Jack wrote songs while in Dead To Me. What took him so long to get involved with the writing process for Swingin’ Utters? Was there something that kept him from writing for the band previously?
I’ve been on him about it for years now, and I don’t really know. I know he takes a while to finish songs. I also think for some weird reason that he was a little self-conscious, which doesn’t really make sense to me, but maybe that was part of it, too. But all of a sudden, for whatever reason, he had all these songs. Part of it also might have been that I had a lot of songs for the last record, but for this one we started from scratch. I’m sure we’re just going to see more of this in the future because we just kept writing songs. I actually had to put a stop on writing new songs because we had so many.
What will this new record represent in the Swingin’ Utters discography?
This is cementing that we’re back. Our last record wasn’t a fluke. I want people to know that we’re actually back and making records, touring, acting like a real band, like we never stopped. I know that we have a sound, but I like for all of our records to be a little different from one another, and this one is definitely different because of Jack’s [involvement]. It’s really cool because those songs don’t sound like anything we’ve ever done before so it’s exciting.
How has Jack Dalrymple changed the sound?
I don’t think there are any super-fast songs, which I guess would make it in vein of the last record, but the style of songwriting is different and the stuff that he’s doing right now is sort of new to him; it doesn’t sound like One Man Army or anything like that. There’s a lot of cool guitar stuff going on. There’s a country song and couple of songs that are acoustic. It’s kind of all over the place, which is how we like it.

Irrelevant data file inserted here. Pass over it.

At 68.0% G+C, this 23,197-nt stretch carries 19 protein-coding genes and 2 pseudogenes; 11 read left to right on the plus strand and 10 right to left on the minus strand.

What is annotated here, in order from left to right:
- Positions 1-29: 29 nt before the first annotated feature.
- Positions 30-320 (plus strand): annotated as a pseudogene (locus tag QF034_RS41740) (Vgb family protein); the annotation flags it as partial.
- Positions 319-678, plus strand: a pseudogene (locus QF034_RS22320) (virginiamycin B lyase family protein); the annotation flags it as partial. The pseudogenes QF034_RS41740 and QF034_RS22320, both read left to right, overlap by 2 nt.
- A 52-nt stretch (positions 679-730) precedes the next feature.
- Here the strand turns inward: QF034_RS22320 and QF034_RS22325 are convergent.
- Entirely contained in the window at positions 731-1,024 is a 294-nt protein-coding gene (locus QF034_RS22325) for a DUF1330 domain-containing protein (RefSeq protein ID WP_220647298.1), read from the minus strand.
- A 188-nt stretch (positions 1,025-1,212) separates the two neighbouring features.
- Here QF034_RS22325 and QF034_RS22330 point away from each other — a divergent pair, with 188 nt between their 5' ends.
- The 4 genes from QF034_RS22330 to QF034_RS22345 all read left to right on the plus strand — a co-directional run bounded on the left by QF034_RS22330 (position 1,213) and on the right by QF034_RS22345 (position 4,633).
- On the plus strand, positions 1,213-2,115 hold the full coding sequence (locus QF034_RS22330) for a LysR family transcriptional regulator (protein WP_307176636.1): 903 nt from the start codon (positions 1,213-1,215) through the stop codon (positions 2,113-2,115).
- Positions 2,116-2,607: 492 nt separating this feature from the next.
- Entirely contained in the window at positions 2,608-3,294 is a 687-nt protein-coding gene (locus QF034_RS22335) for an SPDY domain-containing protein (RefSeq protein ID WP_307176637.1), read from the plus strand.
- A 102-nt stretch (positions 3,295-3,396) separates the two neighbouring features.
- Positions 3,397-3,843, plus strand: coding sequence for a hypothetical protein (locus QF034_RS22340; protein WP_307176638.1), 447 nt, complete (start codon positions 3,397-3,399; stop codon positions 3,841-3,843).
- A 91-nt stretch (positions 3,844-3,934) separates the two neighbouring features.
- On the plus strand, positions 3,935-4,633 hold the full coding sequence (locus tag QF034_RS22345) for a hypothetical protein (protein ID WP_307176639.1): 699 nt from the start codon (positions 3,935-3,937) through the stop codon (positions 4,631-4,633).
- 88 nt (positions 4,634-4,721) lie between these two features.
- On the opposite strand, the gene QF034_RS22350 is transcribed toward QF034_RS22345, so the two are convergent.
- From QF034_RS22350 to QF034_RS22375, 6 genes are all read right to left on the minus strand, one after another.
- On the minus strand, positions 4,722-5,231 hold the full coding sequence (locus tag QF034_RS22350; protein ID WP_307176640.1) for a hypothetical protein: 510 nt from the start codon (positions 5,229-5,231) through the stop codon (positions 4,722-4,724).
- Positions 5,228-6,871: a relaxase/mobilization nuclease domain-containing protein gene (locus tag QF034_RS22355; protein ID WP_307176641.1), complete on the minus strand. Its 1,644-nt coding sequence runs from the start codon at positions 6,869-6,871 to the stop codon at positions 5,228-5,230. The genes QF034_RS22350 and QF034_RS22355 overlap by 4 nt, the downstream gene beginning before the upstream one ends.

There’s something about Fat Wreck Chords that has a family vibe, but there also seems to be this loyalty to the label. What’s your personal experience with the label?
It’s definitely got that whole family vibe and loyalty. A lot of bands have come and gone on Fat, but we’ve been on there since ’96, and No Use For A Name and Lagwagon have been on there since before we were on there. They give us a lot of freedom to do what we want. A lot of it is also that we’re personal friends with people from the label and that’s a huge thing because I can’t really imagine most bands seeing the owners of a big-ass major label socially.
As far as your career as a band, how would you say it’s turned out so far? There was a tribute album put out in 2010, so how did that make you feel?
[The tribute album] was super-flattering to me. That was amazing that anybody went through the effort to do that. When I think about it, I think we’ve accomplished a lot. We’ve toured the States and Europe a million times, we have a dozen CDs out and regardless of how successful you are to the general public, the fact that we’ve accomplished that much is huge. We’re lucky to have gotten as far as we have. I don’t tend to see things in a positive light ever, but I do think that we’ve accomplished a lot and to be around for as long as we have.